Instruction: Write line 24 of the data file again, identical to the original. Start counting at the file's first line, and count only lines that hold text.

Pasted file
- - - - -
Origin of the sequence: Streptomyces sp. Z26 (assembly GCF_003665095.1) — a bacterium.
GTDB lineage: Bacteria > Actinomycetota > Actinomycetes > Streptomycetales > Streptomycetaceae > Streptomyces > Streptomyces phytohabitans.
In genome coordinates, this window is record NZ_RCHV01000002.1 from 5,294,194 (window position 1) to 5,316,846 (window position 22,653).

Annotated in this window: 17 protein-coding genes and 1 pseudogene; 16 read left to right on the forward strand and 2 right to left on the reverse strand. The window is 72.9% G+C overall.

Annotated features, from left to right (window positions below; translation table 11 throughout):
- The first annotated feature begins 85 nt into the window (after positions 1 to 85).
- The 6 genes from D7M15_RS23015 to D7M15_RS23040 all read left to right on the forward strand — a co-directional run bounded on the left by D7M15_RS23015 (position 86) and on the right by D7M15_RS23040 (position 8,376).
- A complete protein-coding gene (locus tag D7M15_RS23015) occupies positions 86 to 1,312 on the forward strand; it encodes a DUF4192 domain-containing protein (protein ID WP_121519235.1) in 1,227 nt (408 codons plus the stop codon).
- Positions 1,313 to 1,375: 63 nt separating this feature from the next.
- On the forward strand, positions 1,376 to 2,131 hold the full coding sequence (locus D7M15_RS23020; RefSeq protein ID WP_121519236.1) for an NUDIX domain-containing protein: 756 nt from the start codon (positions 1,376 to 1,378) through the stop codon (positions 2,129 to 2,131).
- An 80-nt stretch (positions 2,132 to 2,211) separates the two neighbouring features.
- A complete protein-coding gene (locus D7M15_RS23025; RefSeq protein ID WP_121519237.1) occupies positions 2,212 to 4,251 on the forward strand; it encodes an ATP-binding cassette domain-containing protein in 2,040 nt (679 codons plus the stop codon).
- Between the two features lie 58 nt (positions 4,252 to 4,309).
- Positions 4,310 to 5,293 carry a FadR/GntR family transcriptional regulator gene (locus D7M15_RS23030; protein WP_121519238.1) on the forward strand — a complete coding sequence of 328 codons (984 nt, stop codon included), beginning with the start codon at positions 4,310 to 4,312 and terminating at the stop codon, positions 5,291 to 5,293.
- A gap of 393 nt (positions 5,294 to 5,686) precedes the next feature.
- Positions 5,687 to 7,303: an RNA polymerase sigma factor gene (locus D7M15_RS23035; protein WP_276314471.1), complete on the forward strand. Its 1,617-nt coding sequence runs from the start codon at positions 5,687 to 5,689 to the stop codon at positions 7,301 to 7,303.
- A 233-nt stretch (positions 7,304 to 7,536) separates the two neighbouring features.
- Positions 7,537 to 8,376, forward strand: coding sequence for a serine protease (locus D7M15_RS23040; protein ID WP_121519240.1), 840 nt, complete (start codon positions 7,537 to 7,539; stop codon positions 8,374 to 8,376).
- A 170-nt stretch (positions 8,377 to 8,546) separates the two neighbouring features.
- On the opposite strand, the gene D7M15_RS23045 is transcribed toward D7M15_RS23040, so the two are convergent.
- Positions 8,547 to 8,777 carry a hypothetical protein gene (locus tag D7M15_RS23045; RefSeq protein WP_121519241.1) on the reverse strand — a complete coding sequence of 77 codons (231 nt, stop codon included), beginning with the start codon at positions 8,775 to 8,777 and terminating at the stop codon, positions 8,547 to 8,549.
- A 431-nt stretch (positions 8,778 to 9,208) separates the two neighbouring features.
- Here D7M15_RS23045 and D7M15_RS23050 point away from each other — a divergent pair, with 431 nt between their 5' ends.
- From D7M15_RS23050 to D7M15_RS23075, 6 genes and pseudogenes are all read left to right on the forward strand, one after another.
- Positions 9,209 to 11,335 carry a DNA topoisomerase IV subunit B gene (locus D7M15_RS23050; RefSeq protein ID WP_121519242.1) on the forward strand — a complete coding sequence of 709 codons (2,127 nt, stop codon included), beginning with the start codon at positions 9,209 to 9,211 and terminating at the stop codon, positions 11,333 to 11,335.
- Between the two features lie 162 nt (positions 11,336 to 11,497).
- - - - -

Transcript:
- From D7M15_RS23050 to D7M15_RS23075, 6 genes and pseudogenes are all read left to right on the forward strand, one after another.